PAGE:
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  • William Simson
Solway Moss: Evening
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Solway Moss: Evening Dated 1830
  • Scottish Art
In 1831, Simson presented this painting to the recently formed Royal Scottish Academy. Soloway Moss is a lowland peat bog (or moss), just south of the Scottish Border in Cumbria. It was also the scene of the famous 1542 battle between King James V of Scotland and King Henry VIII’s troops. It was a decisive win for the English, despite their vastly inferior number of troops. This tranquil, pastoral view looks out across the ‘moss’ where the sun is setting in the distance. In the foreground a herder lies on the grass, his cattle resting nearby. The warmth of the sunset contrasts with the haunting blues of the right, and the eerie smoke drifting in the middle-distance gives what should be a calm scene, a slight edge of tension.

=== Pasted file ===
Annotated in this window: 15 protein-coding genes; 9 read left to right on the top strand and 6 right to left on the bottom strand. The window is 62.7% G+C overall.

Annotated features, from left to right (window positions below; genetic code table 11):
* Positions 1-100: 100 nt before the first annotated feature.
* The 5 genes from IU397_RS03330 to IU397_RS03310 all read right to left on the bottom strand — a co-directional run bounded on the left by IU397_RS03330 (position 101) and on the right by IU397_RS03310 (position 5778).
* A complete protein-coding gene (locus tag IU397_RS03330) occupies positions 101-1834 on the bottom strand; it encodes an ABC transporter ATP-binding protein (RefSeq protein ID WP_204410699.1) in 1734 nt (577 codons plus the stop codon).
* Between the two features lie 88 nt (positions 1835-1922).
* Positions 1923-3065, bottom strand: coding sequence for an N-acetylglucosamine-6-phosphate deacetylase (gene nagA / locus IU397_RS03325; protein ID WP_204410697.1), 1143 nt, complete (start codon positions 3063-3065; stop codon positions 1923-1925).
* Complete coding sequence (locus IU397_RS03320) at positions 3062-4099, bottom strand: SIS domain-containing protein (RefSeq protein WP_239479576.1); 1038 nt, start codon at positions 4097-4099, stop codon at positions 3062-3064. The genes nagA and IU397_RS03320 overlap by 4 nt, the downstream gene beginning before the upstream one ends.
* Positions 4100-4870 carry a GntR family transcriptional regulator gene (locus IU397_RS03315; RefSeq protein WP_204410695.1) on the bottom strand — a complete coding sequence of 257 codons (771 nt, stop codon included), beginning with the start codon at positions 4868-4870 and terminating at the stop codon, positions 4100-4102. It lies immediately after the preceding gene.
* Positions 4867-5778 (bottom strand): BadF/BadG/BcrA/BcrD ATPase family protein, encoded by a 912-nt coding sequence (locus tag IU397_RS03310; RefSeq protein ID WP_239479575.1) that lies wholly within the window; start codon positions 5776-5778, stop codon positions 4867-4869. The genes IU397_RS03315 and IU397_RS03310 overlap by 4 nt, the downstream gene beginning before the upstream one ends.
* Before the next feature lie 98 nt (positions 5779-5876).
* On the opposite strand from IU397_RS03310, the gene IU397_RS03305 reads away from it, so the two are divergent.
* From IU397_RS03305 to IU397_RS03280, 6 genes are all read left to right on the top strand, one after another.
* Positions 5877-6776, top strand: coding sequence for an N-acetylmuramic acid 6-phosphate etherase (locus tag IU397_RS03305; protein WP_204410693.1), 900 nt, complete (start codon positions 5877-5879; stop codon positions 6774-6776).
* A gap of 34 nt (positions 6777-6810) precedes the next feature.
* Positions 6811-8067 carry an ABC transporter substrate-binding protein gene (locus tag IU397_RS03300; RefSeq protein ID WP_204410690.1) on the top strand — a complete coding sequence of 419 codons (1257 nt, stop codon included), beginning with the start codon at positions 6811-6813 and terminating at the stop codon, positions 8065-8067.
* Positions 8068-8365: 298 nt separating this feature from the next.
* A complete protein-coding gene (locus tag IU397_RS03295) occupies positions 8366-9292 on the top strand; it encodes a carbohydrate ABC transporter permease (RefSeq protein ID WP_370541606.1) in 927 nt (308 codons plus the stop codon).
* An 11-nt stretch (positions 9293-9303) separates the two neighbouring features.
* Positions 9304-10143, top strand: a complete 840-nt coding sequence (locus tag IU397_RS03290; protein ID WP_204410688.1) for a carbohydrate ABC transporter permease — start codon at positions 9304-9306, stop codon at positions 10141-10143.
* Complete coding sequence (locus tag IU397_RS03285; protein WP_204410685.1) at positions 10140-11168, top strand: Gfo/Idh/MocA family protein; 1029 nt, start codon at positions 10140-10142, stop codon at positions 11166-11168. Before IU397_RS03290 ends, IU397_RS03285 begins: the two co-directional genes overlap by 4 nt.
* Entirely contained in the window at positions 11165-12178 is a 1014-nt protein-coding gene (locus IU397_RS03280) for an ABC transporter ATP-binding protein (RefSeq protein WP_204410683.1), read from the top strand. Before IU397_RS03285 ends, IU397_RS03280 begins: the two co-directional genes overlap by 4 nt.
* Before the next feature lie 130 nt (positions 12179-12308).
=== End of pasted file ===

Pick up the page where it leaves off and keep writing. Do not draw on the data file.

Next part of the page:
Glossary Open

Pastoral

A landscape painting in which the countryside is represented as an idyllic place, peopled by shepherds and shepherdesses or mythological figures.

Royal Scottish Academy

The Royal Scottish Academy (RSA) was formed in Edinburgh in 1826 by Scottish artists who felt alienated by what they perceived as the elitism of the Royal Institution and its management of contemporary art exhibitions. In 1835, the RSA secured exhibition rights in the Royal Institution building, which had been erected on The Mound by the Board of Manufactures in 1826. The RSA and the Board frequently argued over responsibilities for advanced art education. From 1859, the RSA shared the premises of the new National Gallery of Scotland under the Board’s custody. In 1910, after transferring most of its art collections to the Gallery, the RSA gained exclusive tenancy of the former Royal Institution building, where it continues to hold large-scale annual exhibitions.

Pastoral, Royal Scottish Academy

Details

  • Acc. No. NG 308
  • Medium Oil on canvas
  • Size 66.70 x 94.00 cm (framed: 90.90 x 118.20 x 7.90 cm)
  • Credit Purchased by the RSA 1853; transferred and presented 1910